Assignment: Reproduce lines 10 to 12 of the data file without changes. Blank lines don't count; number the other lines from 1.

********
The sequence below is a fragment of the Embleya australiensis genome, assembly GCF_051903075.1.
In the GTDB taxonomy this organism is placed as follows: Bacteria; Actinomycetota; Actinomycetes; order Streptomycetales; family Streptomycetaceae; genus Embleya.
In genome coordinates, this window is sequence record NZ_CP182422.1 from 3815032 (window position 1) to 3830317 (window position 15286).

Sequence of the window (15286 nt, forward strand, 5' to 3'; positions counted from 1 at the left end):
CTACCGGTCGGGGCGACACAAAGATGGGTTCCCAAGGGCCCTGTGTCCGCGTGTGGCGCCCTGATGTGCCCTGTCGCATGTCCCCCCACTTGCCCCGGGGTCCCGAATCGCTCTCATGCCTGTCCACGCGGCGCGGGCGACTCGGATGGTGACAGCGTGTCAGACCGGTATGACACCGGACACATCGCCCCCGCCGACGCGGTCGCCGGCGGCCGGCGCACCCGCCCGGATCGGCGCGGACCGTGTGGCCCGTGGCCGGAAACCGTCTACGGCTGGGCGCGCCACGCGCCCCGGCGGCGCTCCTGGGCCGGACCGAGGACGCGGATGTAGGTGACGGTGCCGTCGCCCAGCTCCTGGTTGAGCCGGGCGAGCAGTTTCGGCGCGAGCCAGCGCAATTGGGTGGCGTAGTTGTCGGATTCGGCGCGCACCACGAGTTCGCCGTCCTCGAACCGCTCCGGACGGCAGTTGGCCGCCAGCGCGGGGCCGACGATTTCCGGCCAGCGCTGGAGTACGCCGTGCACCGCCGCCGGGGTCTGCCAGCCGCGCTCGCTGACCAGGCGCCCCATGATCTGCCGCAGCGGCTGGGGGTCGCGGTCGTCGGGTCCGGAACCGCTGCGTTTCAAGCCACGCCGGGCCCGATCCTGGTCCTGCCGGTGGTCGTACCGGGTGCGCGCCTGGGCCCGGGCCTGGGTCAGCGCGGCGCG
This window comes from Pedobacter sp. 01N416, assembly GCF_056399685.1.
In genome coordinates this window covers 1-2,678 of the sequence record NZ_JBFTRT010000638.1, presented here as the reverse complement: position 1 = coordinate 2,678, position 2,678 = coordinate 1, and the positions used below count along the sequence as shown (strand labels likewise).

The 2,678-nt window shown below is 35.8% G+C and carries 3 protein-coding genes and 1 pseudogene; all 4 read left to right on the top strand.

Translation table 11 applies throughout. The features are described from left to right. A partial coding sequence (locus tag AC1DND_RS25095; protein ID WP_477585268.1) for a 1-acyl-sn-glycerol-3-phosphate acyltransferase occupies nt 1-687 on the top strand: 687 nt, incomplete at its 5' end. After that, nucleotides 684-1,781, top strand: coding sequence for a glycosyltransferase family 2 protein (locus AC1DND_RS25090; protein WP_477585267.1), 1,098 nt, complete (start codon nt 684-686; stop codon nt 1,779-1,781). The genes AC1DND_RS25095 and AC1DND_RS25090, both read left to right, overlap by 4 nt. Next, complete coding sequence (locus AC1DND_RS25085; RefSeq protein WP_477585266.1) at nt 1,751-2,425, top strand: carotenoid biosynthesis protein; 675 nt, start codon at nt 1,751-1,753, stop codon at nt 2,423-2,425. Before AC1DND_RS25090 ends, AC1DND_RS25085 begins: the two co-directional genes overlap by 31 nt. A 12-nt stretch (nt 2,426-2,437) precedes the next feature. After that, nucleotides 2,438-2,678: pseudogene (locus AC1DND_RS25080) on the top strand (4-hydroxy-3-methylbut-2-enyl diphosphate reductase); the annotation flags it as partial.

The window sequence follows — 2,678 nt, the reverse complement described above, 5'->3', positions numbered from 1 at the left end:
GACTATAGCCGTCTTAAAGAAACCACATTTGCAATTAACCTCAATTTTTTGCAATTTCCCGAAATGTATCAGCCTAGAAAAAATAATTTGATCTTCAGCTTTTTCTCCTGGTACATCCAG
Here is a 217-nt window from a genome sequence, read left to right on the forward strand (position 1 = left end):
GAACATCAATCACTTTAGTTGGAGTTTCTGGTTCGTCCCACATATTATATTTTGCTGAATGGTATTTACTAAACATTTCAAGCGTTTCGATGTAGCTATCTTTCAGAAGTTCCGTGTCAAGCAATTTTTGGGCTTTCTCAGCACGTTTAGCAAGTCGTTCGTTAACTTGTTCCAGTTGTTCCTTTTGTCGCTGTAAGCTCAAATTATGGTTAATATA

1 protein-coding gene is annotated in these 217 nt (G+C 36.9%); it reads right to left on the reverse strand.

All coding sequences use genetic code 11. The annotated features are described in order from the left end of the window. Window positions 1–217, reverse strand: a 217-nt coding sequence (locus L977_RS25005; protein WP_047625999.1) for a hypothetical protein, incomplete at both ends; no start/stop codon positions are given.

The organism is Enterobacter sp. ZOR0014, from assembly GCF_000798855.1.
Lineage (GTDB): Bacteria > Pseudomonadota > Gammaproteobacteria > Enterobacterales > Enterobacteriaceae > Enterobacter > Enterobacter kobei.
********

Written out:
The window sequence follows — 2,678 nt, the reverse complement described above, 5'->3', positions numbered from 1 at the left end:
GACTATAGCCGTCTTAAAGAAACCACATTTGCAATTAACCTCAATTTTTTGCAATTTCCCGAAATGTATCAGCCTAGAAAAAATAATTTGATCTTCAGCTTTTTCTCCTGGTACATCCAG
Here is a 217-nt window from a genome sequence, read left to right on the forward strand (position 1 = left end):